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Do I have to list a joint account in an inventory and appraisal for probate?

Sacramento, CA |

I have been given mixed advise as to whether I have to list an account in both mine and my father's name on attachment 1 of the inventory and appraisal. I am petitioning for successorship on an estate less than $150,000 which includes real and personal property.

Attorney Answers 3


  1. Best answer

    The prior attorney offers sound advice. Probate covers assets not disposed of by other means. So beneficiary designated property like life insurance or retirement plans or jointly owned property are not part of probate.

    Do not do this on your own; get with an estates attorney. For a sense of what is involved in administering an estate in most states, please see the following two articles: Estate & Probate Administration: Do Not Try This On Your Own at http://www.sjfpc.com/page1.html and Pennsylvania Probate & Estate Administration: Executor Duties at http://www.sjfpc.com/pennsylvania_probate_estate__administration_duties_of_executor_and_administrator.html

    Hope this helps.

    Please remember to designate a best answer to your question.

    Mr. Fromm is licensed to practice law throughout the state of PA with offices in Philadelphia and Montgomery Counties. He is authorized to handle IRS matters throughout the United States. His phone number is 215-735-2336 or his email address is sjfpc@comcast.net , his website for more tax, estate and business articles is www.sjfpc.com. and his blog is

    LEGAL DISCLAIMER Mr. Fromm is licensed to practice law throughout the state of PA with offices in Philadelphia and Montgomery Counties. He is authorized to handle IRS matters throughout the United States. His phone number is 215-735-2336 or his email address is sjfpc@comcast.net , his website is www.sjfpc.com. and his blog is <http://frommtaxes.wordpress.com/> Mr. Fromm is ethically required to state that the response herein is not legal advice and does not create an attorney/ client relationship. Also, there are no recognized legal specialties under Pennsylvania law. Any references to a trust, estate or tax lawyer refer only to the fact that Mr. Fromm limits his practice to these areas of the law. These responses are only in the form of legal education and are intended to only provide general information about the matter within the question. Oftentimes the question does not include significant and important facts and timelines that if known could significantly change the reply or make such reply unsuitable. Mr. Fromm strongly advises the questioner to confer with an attorney in their state in order to ensure proper advice is received. By using this site you understand and agree that there is no attorney client relationship or confidentiality between you and the attorney responding. This site should not be used as a substitute for competent legal advice from a licensed attorney that practices in the subject area in your jurisdiction, who is familiar with your specific facts and all of the circumstances and with whom you have an attorney client relationship. The law changes frequently and varies from jurisdiction to jurisdiction. The information and materials provided are general in nature, and may not apply to a specific factual or legal circumstance described in the question or omitted from the question. Circular 230 Disclaimer - Any information in this comment may not be used to eliminate or reduce penalties by the IRS or any other governmental agency.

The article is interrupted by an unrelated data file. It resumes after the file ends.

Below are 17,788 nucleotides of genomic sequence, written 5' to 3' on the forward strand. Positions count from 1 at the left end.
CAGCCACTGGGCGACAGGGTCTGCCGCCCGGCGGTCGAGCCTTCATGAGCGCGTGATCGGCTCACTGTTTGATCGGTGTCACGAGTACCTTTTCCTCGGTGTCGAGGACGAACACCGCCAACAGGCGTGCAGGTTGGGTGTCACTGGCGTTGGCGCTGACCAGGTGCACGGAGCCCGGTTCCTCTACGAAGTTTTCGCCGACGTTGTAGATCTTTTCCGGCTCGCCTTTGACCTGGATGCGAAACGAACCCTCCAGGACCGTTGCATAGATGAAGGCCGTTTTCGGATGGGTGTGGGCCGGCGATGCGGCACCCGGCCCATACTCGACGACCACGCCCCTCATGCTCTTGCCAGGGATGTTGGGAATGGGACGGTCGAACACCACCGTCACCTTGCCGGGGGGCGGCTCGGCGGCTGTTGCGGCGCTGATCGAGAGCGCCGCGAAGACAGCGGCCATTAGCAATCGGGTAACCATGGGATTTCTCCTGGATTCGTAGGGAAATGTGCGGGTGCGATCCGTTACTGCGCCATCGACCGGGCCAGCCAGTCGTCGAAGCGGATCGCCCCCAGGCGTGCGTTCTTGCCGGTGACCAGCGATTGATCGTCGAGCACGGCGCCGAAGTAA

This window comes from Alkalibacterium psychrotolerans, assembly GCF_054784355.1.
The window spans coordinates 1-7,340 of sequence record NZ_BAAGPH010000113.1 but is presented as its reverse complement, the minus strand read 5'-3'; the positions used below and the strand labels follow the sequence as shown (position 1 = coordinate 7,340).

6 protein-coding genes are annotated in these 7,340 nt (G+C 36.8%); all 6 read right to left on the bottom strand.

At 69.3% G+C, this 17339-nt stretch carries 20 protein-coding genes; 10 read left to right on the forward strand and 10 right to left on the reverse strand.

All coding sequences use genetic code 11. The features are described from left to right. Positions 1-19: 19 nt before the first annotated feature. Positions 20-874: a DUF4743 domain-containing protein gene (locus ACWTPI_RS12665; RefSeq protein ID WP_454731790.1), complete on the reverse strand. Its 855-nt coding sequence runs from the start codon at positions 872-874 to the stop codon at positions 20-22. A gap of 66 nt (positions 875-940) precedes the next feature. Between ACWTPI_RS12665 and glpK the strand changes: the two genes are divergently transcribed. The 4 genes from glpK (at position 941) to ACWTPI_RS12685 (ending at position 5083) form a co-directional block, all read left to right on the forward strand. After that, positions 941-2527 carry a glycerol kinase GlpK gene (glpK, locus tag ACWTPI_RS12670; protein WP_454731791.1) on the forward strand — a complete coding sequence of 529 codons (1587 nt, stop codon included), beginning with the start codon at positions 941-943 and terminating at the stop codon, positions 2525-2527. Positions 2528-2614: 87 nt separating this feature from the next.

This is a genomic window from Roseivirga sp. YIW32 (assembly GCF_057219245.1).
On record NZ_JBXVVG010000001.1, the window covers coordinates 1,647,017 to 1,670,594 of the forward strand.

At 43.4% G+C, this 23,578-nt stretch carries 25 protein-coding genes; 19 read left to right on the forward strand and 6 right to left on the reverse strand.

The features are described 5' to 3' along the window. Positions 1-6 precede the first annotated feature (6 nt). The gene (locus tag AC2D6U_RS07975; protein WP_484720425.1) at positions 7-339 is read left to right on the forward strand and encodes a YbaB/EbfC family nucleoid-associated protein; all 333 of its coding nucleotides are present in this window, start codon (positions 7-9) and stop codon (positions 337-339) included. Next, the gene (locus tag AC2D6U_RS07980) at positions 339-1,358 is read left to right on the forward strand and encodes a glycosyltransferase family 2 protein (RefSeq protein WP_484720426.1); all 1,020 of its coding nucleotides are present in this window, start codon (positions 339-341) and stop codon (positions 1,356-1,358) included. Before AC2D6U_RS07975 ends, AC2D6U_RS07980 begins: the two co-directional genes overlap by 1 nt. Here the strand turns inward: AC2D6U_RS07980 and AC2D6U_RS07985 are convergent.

2. An account held in joint names typically is presumed to go to the surviving owner. Check with the institution to determine what the contract for that account provides.

    Generally, only the decedent's assets that do not pass to others by contract or by right of survivorship, are to be included on the inventory and appraisal for probate purposes.

    If you are receiving mixed advise on this, that suggests that there may be some further complications. You should consider consulting with a probate attorney in your jurisdiction.

    This general response is not intended to create an attorney-client relationship.


  3. If this is a joint tenancy with right of survivorship account, it should not be included in the inventory of the probate estate as a general rule.

    If the account is set up differently, as a tenancy in common, for example, or you are merely a power of attorney on the account, then the account (or some part of it) will be considered part of the probate estate in California.

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